Postmenopausal status is associated with higher prevalence of abdominal obesity, it caused by estrogen deficiency. Accumulating evidence indicates that abdominal obesity is closely associated with an increased risk of metabolic diseases such as type 2 diabetes, dyslipidemia and nonalcoholic fatty liver disease (NAFLD). Altered gut microbiota (dysbiosis) may stimulate hepatic lipids deposition and cause metabolic disorders. Gut dysbiosis may alter epithelial tight junction, decrease GLP-1 and increase endotoxin secretion. Low GLP-1 level is associated with postmenopausal insulin resistance. Stimulation of the G protein coupled receptor (GPR)120 has been shown to have anti-inflammatory and insulin-sensitizing effects, to promote GLP-1 secretion, and to play a key role in sensing dietary fat and control energy balance. Studies also showed that GLP-1 can up-regulate peroxisome proliferators- activated receptor (PPAR)-γ expression to improve inflammatory diseases. PPAR-γ is expressed in adipose tissue, where it regulates adipocyte differentiation and inflammatory mediators. Besides, mitochondrial dysfunction is thought to play important roles in the pathogenesis of tissue injury result from estrogen deficiency. Proinflammatory cytokines and adipokines are dysregulation both in high fat diet-induced obesity (DIO) and postmenopausal condition. Ovariectomized (OVX) animal model is widely used in postmenopausal estrogen deficiency studies. Type of dietary fat influence the fatty acids profile in cell membrane and then affect the signaling pathway to regulate inflammatory response, hormone secretion and gene expression. Lard is rich in saturated fatty acid; a long-term consumption tends to cause insulin resistance. Olive oil (an import product) and tea seed oil (produced in Taiwan) are rich in monounsaturated fatty acids (MUFA). Soybean oil is rich in n-6 fatty acids; it is the largest amount of edible oil consumed in Taiwan. Besides, fish oil, rich in n-3 fatty acids, is able to reducing the level of proinflammatory cytokines and regulate lipid metabolism. Our preliminary experiments found that the n-3 fatty acids intervention may affect parts of mitochondria-related protein expression by proteomic analysis in OVX rat with NAFLD. However, few studies were performed the effect of different dietary fats on gut microbiota, NAFLD and insulin resistance in postmenopausal conditional. Therefore, this 3-year-study will be carried out to investigate the possible actions of dietary fats on gut microbiota, the role of GLP-1, the regulation of inflammatory mediators related with NAFLD and insulin resistance in postmenopausal condition. In the first year, we will treat OVX C57BL/6 mice with low high-fat diet to investigate the possible role of different dietary fats in gut microbiota, NAFLD, and insulin resistance. In the second year, we will treat OVX mice with a high-fat diet induced insulin resistance condition and then feed mice with different dietary fats to study the similar regulatory mechanisms like the first year in this postmenopausal model. A quantitative proteomic platform will use to explore the total and membrane protein expression of tissues in the 2nd and the 3rd years. Because our animal studies cannot directly explore the regulatory mechanism of adipocyte differentiation by which kind of fatty acids. Thus, in the third year we will cultivate 3T3-L1 (preadipocyte) different fatty acids under high concentration of glucose to mimic hyperglycemia. To investigate the regulatory effect of individual fatty acids on adipocyte differentiation, GLP-1 and PPAR-γ related pathway. The results of this proposal will lead to a better knowledge to understand the effect of different dietary fats on the gut microbiota, lipid metabolic regulatory mechanisms, insulin resistance and adipocyte differentiation in postmenopausal condition for nutritional applications.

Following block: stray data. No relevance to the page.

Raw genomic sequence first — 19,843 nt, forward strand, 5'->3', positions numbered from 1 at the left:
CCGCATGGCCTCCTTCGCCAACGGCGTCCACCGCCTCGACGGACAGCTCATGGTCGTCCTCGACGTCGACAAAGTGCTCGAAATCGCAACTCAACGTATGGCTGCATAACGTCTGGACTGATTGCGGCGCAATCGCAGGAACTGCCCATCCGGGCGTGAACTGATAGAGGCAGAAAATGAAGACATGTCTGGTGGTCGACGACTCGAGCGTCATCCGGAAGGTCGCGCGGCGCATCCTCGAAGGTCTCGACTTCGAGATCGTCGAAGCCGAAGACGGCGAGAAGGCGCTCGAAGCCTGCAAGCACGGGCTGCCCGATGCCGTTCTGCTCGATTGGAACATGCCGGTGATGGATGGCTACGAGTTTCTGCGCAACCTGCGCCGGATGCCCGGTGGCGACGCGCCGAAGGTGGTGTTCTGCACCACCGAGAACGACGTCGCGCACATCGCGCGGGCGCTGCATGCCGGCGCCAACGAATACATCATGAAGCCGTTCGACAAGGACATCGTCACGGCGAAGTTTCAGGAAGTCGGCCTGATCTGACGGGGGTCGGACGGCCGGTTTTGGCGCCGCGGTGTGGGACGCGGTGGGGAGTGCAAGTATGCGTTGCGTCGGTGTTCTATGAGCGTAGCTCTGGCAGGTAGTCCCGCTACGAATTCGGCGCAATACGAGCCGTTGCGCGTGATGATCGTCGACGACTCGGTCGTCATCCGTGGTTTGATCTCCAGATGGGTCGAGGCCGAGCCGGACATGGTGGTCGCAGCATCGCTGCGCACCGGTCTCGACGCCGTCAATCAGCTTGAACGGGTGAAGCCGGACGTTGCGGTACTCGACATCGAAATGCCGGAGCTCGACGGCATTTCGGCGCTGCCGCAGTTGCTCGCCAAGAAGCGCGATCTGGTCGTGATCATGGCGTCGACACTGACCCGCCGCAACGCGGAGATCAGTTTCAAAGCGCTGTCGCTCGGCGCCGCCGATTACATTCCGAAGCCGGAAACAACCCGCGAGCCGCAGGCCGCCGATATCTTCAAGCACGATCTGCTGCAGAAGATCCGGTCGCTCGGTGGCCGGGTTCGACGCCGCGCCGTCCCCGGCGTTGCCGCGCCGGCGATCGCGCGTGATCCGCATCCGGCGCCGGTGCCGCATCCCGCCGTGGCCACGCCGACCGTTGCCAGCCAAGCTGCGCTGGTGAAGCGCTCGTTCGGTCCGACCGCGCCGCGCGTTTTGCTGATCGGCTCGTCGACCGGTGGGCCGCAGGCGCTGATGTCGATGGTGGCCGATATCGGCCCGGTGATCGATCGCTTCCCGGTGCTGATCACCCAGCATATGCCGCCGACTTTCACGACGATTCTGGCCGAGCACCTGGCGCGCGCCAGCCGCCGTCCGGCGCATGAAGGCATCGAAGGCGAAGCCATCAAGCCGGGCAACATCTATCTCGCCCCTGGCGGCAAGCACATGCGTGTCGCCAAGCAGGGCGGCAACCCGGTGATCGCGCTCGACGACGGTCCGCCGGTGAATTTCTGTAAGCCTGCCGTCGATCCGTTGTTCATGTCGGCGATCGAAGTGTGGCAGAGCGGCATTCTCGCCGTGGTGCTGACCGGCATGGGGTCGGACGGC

|Effective start/end date||8/1/16 → 7/31/17|
- fatty acids
- gut microbiota
- insulin resistance